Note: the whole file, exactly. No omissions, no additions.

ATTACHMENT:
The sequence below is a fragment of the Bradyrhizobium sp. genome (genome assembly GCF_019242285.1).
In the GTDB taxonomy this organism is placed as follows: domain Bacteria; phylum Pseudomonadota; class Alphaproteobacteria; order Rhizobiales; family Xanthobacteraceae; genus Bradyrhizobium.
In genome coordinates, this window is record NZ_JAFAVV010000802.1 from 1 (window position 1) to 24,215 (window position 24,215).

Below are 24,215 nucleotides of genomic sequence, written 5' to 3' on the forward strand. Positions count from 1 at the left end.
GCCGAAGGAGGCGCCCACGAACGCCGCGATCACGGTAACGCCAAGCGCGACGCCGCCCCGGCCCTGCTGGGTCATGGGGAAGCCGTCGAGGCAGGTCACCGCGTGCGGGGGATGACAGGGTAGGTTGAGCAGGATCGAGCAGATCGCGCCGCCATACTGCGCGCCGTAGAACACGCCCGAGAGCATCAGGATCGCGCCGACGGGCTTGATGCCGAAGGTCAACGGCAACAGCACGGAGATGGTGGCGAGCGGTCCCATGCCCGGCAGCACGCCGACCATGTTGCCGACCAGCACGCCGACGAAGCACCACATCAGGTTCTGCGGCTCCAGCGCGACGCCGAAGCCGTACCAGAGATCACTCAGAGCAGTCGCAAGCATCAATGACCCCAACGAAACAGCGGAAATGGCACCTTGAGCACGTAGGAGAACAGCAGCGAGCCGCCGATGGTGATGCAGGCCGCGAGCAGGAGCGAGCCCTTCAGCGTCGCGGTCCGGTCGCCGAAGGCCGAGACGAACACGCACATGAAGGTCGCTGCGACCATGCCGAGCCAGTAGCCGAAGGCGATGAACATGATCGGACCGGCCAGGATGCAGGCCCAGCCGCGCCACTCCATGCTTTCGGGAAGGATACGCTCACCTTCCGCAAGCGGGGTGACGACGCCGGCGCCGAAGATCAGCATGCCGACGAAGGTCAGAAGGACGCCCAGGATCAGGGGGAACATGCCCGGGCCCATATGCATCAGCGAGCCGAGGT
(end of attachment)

The sequence below is a fragment of the Bradyrhizobium sp. genome (genome assembly GCF_019242285.1).
In the GTDB taxonomy this organism is placed as follows: domain Bacteria; phylum Pseudomonadota; class Alphaproteobacteria; order Rhizobiales; family Xanthobacteraceae; genus Bradyrhizobium.
In genome coordinates, this window is record NZ_JAFAVV010000802.1 from 1 (window position 1) to 24,215 (window position 24,215).

Below are 24,215 nucleotides of genomic sequence, written 5' to 3' on the forward strand. Positions count from 1 at the left end.
GCCGAAGGAGGCGCCCACGAACGCCGCGATCACGGTAACGCCAAGCGCGACGCCGCCCCGGCCCTGCTGGGTCATGGGGAAGCCGTCGAGGCAGGTCACCGCGTGCGGGGGATGACAGGGTAGGTTGAGCAGGATCGAGCAGATCGCGCCGCCATACTGCGCGCCGTAGAACACGCCCGAGAGCATCAGGATCGCGCCGACGGGCTTGATGCCGAAGGTCAACGGCAACAGCACGGAGATGGTGGCGAGCGGTCCCATGCCCGGCAGCACGCCGACCATGTTGCCGACCAGCACGCCGACGAAGCACCACATCAGGTTCTGCGGCTCCAGCGCGACGCCGAAGCCGTACCAGAGATCACTCAGAGCAGTCGCAAGCATCAATGACCCCAACGAAACAGCGGAAATGGCACCTTGAGCACGTAGGAGAACAGCAGCGAGCCGCCGATGGTGATGCAGGCCGCGAGCAGGAGCGAGCCCTTCAGCGTCGCGGTCCGGTCGCCGAAGGCCGAGACGAACACGCACATGAAGGTCGCTGCGACCATGCCGAGCCAGTAGCCGAAGGCGATGAACATGATCGGACCGGCCAGGATGCAGGCCCAGCCGCGCCACTCCATGCTTTCGGGAAGGATACGCTCACCTTCCGCAAGCGGGGTGACGACGCCGGCGCCGAAGATCAGCATGCCGACGAAGGTCAGAAGGACGCCCAGGATCAGGGGGAACATGCCCGGGCCCATATGCATCAGCGAGCCGAGGT